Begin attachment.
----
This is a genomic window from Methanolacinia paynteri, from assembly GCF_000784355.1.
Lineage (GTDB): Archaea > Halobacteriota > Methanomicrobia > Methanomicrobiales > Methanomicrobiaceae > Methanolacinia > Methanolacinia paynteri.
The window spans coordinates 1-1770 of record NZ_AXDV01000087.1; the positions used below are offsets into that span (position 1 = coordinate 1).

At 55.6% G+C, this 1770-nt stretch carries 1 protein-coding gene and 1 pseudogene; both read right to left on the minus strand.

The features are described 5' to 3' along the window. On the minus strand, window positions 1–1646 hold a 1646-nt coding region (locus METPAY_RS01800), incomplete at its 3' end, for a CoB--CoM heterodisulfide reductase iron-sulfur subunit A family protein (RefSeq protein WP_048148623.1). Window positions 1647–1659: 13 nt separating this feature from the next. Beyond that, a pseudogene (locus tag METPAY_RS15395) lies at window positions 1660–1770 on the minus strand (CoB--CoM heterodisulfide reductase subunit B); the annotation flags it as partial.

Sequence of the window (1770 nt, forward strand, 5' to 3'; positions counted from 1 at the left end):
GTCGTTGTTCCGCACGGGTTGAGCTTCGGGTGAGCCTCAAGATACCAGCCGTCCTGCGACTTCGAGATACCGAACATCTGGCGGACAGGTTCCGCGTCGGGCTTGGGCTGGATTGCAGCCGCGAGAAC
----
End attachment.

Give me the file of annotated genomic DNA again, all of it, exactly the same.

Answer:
This is a genomic window from Methanolacinia paynteri, from assembly GCF_000784355.1.
Lineage (GTDB): Archaea > Halobacteriota > Methanomicrobia > Methanomicrobiales > Methanomicrobiaceae > Methanolacinia > Methanolacinia paynteri.
The window spans coordinates 1-1770 of record NZ_AXDV01000087.1; the positions used below are offsets into that span (position 1 = coordinate 1).

At 55.6% G+C, this 1770-nt stretch carries 1 protein-coding gene and 1 pseudogene; both read right to left on the minus strand.

The features are described 5' to 3' along the window. On the minus strand, window positions 1–1646 hold a 1646-nt coding region (locus METPAY_RS01800), incomplete at its 3' end, for a CoB--CoM heterodisulfide reductase iron-sulfur subunit A family protein (RefSeq protein WP_048148623.1). Window positions 1647–1659: 13 nt separating this feature from the next. Beyond that, a pseudogene (locus tag METPAY_RS15395) lies at window positions 1660–1770 on the minus strand (CoB--CoM heterodisulfide reductase subunit B); the annotation flags it as partial.

Sequence of the window (1770 nt, forward strand, 5' to 3'; positions counted from 1 at the left end):
GTCGTTGTTCCGCACGGGTTGAGCTTCGGGTGAGCCTCAAGATACCAGCCGTCCTGCGACTTCGAGATACCGAACATCTGGCGGACAGGTTCCGCGTCGGGCTTGGGCTGGATTGCAGCCGCGAGAAC